In the U.S. we’re accustomed to the bashing that the American system of teaching math receives from critics at home and abroad. Despite reservations about whether we’re comparing the wide spectrum of American population with the elite populations to whom we would like to think other countries are teaching math, we worry about whether our system is adequate. Surely the British system is better than ours, right? Well, BBC News reports that it might not be so:
The UK’s Royal Society of Chemistry is offering a £500 prize to one lucky but bright person who answers the question below correctly. It has also published a test used in a “well known and respected” English university — the society is not naming it — to assess the strength of incoming science undergraduates’ maths skills.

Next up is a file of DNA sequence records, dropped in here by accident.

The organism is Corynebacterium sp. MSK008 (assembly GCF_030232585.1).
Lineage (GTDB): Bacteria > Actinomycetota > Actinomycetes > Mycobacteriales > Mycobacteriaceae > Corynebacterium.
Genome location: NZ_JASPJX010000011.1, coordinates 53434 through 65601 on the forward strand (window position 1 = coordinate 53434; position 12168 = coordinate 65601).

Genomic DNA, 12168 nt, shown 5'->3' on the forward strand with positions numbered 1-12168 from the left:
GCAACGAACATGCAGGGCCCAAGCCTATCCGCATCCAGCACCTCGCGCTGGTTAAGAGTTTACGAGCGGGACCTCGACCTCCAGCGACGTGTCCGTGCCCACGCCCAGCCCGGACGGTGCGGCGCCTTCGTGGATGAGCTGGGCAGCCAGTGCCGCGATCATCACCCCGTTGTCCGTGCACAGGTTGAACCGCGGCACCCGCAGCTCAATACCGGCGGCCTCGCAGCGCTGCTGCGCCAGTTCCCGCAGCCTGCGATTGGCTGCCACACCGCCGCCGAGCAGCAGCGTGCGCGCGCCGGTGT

A glance at the two questions reveals how much more advanced is the maths teaching in China, where children learn the subject up to the age of 18, the society says.
Science undergraduates in England are likely not to have studied maths beyond GCSE level at the age of 16, it says.
The “question below” that’s referred to as being part of the Chinese test is indeed daunting:
This question is then contrasted with a British one:
For good measure, so to speak, note that the Chinese one is not only orders of magnitude more difficult but is also designed for students one year younger.
So, what are we to believe? The British question looks like one that we would give American tenth-graders on a test like the MCAS. Certainly we would expect all Weston students, not just the top ones, to be able to solve it correctly. The Chinese question, on the other hand, is something we would expect only of our very best students, perhaps those on the math team.